# Is this Android click handler using threads correctly?

I am implementing a thread like the following. Is my implementation correct?

It works well, but I need a check.

myList.setOnItemClickListener(new OnItemClickListener() {

@Override
public void onItemClick(AdapterView<?> parent, final View view,
int position, long id) {
// TODO Auto-generated method stub
Runnable runnable = new Runnable() {

@Override
public void run() {
// TODO Auto-generated method stub
Looper.prepare();
Context context = view.getContext();

final String      titleItem = (String) ((TextView) view.findViewById(R.id.titleItem)).getText();
final String        descItem = (String) ((TextView) view.findViewById(R.id.descItem)).getText();
final Bitmap        bitmap = (Bitmap) ((BitmapDrawable) ((ImageView) view.findViewById(R.id.imgItem)).getDrawable()).getBitmap();

Toast.makeText(context, "Item Title: " + titleItem + ", Item Desc: " + descItem, Toast.LENGTH_SHORT).show();
myHandler.post(new Runnable() {

@Override
public void run() {
// TODO Auto-generated method stub

Intent intent = new Intent(getApplicationContext(), ItemDetails.class);

ByteArrayOutputStream stream = new ByteArrayOutputStream();
bitmap.compress(Bitmap.CompressFormat.JPEG, 100, stream);
byte[] bytes = stream.toByteArray();

intent.putExtra("title", titleItem);
intent.putExtra("BMP",bytes);
intent.putExtra("desc", descItem);

Log.i("ON ITEM CLICK", "OK");
startActivity(intent);
}
});
Looper.loop();
}
};
new Thread(runnable).start();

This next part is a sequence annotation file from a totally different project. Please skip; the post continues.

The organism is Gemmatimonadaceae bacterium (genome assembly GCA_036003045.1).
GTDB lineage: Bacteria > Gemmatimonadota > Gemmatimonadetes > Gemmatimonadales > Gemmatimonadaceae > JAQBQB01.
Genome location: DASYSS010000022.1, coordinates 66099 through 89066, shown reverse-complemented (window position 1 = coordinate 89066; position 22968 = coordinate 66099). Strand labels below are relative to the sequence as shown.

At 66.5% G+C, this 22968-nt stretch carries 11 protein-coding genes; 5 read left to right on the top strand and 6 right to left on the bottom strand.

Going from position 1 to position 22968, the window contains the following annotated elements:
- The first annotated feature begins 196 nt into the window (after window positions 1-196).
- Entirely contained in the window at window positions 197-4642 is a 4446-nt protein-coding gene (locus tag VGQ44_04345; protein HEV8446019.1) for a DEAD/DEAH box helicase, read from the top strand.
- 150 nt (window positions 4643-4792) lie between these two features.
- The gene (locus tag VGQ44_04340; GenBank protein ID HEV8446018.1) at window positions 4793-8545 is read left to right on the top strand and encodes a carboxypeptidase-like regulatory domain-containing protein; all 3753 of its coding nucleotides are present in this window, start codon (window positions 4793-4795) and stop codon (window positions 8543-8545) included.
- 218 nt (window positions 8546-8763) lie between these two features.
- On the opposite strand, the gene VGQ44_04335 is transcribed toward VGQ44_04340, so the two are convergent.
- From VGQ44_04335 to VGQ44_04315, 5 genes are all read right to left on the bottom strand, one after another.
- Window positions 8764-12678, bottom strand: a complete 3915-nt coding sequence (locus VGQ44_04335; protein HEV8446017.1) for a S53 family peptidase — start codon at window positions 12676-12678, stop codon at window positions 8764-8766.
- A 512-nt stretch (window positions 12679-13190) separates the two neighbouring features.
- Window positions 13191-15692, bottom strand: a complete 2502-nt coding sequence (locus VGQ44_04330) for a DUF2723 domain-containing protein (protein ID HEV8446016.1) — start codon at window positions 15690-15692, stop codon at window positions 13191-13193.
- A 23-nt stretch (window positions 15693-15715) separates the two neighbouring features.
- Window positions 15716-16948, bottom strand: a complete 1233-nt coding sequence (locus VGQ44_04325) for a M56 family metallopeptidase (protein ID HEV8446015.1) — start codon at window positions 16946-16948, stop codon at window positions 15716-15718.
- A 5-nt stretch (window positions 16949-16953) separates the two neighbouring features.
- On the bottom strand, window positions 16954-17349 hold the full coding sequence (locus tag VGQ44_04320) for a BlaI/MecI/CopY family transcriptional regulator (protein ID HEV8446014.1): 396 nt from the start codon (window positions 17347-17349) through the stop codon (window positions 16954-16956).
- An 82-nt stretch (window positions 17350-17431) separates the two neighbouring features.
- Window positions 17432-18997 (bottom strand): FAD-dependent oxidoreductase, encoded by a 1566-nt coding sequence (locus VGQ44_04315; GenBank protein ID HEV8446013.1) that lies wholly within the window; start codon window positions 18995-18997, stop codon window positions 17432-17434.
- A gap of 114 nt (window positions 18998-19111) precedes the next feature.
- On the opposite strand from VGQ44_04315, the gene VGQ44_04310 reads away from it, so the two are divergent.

stopThread(Thread.currentThread());
}
});


Can you please tell me if you see something wrong or if there is a better way of doing the same or to optimize it?

-
android has background threads available (with options to callback the main thread when done) so there is no need to roll your own setup –  ratchet freak May 9 '14 at 10:08
@ratchetfreak So I don't need to implement this Thread ? –  Fcps May 9 '14 at 10:09

## 1 Answer

@ratchetfreak's comment is correct, expanding on it here a bit:

AsyncTask is the class to use (or rather, extend and use your subclass-implementation, as AsyncTask itself is an abstract class).

You should use AsyncTask for performing operations that otherwise would block the UI-thread and thus would make your application not respond.

However, let's take a look at what your code actually does:

• Creates a runnable
• Gives the runnable a View, from which it takes a Context, two TextViews (and their Strings), and a Bitmap from an ImageView.
• Then it creates and shows a toast - this should be done on the UI-thread and not in a background thread
• Posts a runnable to your myHandler, therefore making the following code run on your UI-thread:
• Create an intent
• Compress a bitmap into JPEG
• Puts some data into the intent
• Starts a new activity
• After the runnable has been created and a new thread started, you call a method that seems to want to stop your current thread!? Why on earth would you want to do that?? Let Android take care of the thread handling! That thread is not yours to stop!

### Why do you create these threads?